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Deadliest cities for driving on Valentine’s Day

The big heart of Houston ranks the least safe during the Day of Love.

Two glasses of wine in front of fireplace

Those celebrating Valentine’s Day have enjoyed mostly safe driving compared to other holidays throughout the year. But there are a few cities to avoid if you want to stay as safe as possible. Plus, steer clear of the holiday’s drunk driving dilemma by finding another driver beforehand.

Driving fatalities on Valentine’s Day

Fatal crashes happen much less often on Valentine’s Day than riskier days and holidays like July 4th weekend, which sees hundreds of deadly accidents. In total, about 1,200 fatal crashes have happened on Valentine’s Day from 2004 to 2018, which averages only 80 per year. That’s less than the average of 99 per day on any other day of the year over the same time span.

Fatal car crashes on Valentine’s Day by year

Fatal crashes
201877
201781
201694
201597
201473
201371
201266
201163
201073
200990
200878
200767
200679
200574
2004113

Most dangerous cities for driving on Valentine’s Day

Both Houston and Phoenix boast a growing number of residents, but with spread-out neighborhoods that may lead to more driving, there is increased chance for accidents. The other cities’ total crashes might chalk up to more traffic as couples compete for the most romantic spots. Or maybe couples are opting to drive to their Valentine’s Day events, since taking the subway might not spark much romance.

Cities with the most fatal car accidents on Valentine’s Day

CityFatal crashes
Houston12
Phoenix8
Jackson7
Charlotte6
Nashville6

Most dangerous states to drive in on Valentine’s Day

You’ll see Texas, California and Florida hailed as treacherous cities for a lot of holidays. One possible reason that’s true for Valentine’s Day: nearly all states on our list fall within the top 10 most populated except Tennessee. You can expect more accidents on the roads where there are more drivers.

States with the most fatal car accidents on Valentine’s Day

StateFatal crashes for 2004 to 2018
Alabama26
Alaska0
Arizona41
Arkansas23
California122
Colorado7
Connecticut7
D.C. 2
Delaware3
Florida92
Georgia59
Hawaii5
Idaho4
Illinois32
Indiana24
Iowa7
Kansas6
Kentucky35
Louisiana27
Maine6
Maryland14
Massachusetts11
Michigan28
Minnesota18
Mississippi37
Missouri16
Montana6
Nebraska4
Nevada12
New Hampshire2
New Jersey14
New Mexico13
New York28
North Carolina46
North Dakota3
Ohio38
Oklahoma28
Oregon16
Pennsylvania47
Rhode Island0
South Carolina32
South Dakota5
Tennessee47
Texas124
Utah8
Vermont1
Virginia20
Washington21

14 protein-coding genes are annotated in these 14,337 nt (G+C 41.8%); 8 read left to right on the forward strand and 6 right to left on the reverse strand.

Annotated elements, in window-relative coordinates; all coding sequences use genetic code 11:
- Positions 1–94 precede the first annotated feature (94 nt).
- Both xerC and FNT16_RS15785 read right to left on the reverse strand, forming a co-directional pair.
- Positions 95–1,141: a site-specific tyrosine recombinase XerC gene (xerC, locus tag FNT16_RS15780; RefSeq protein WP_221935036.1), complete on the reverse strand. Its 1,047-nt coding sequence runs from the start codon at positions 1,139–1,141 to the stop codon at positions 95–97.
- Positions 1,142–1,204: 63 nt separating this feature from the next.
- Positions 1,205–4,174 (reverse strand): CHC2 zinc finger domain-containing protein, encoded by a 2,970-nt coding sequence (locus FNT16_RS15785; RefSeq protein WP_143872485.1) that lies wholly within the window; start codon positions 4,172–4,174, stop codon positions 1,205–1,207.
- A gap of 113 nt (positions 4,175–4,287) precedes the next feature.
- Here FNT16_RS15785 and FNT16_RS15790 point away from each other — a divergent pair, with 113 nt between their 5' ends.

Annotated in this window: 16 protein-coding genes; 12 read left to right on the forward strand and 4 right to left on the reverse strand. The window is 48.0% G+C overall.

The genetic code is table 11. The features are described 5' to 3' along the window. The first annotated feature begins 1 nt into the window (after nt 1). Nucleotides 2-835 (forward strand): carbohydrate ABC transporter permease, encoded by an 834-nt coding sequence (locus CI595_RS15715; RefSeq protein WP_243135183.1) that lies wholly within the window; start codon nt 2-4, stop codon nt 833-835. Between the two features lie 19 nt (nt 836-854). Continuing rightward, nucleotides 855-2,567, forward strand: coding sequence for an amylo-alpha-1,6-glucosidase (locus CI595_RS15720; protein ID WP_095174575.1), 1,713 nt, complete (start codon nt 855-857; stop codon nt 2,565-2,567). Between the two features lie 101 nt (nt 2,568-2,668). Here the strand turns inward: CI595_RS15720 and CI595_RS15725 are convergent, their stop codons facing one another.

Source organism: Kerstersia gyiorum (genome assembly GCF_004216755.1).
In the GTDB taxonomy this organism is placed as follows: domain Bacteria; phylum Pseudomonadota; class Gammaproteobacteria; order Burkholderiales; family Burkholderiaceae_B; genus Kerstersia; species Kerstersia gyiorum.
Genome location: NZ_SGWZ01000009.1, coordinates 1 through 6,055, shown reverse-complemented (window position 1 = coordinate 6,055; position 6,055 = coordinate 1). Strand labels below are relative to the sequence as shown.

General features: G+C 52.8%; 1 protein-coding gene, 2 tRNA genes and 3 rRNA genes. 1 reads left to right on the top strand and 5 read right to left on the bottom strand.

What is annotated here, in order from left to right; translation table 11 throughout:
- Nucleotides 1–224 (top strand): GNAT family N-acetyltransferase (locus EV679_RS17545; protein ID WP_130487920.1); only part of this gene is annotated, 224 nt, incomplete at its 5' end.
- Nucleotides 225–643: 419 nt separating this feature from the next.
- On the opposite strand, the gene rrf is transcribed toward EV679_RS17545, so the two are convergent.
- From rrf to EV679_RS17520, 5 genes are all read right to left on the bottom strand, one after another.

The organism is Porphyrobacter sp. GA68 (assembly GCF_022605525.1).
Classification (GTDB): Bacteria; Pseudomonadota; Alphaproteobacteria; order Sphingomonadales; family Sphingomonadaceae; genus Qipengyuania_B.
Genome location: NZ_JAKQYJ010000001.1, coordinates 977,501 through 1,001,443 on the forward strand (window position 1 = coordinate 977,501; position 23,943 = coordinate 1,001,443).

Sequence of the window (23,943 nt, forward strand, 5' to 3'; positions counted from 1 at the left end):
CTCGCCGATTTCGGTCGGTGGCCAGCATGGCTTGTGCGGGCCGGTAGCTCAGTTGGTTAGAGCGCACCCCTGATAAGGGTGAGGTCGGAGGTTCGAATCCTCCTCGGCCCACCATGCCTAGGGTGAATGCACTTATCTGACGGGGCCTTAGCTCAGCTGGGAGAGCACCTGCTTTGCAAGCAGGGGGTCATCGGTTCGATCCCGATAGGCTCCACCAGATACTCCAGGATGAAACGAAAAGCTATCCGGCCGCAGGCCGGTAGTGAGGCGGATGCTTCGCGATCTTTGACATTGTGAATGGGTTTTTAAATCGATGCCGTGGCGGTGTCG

West Virginia10
Wisconsin17
Wyoming2

Drunk driving on Valentine’s Day

Drunk drivers have caused 383 fatal car accidents on Valentine’s Day from 2004 to 2018. Of those, 330 drivers had a blood alcohol level of .08 or higher. Drivers can keep this romantic night incident-free by planning a designated driver or rideshare ahead of time.

Drunk driving the leading cause of Valentine’s Day fatalities

About 32% of Valentine’s Day fatal crashes involve drunk driving. That rate is on par with drunk driving around New Year’s Day, another holiday connected to drinking.

The second leading cause of fatal accidents is speeding, suggesting drivers should slow down and smell the roses during their night out.

Worst time to drive on Valentine’s Day

Driving between 6 pm to 8 pm proves the most dangerous for the holiday. That’s probably because many drivers are commuting home or heading out for a special dinner, adding to traffic.

Road hazards increase if Valentine’s Day falls on a weekend. Drivers saw 300 fatal crashes on the three days that Valentine’s Day fell on a Saturday between 2004 to 2018. Since Valentine’s Day falls on a Friday for 2020, be extra vigilant when you’re out and about.

Protect yourself on Valentine’s Day with car insurance

Valentine’s Day may not rank as one of the worst holidays for driving ― good news if you’re hankering for the hottest spots or finest dining. But with the right car insurance coverage, you might not notice much of a setback if you experience car damage.

How did we find these stats?

To give you the most accurate information, we dug up data for February 14th for years 2004 through 2018 using the NHTSA Fatality and Injury Reporting System Tool. The tool works by allowing you to choose from a variety of criteria to create a specialized report.

We looked at criteria involving fatal crashes compared to total crashes during these years. We also compared the number of crashes for different days of the week, times of the day or violations like speeding.

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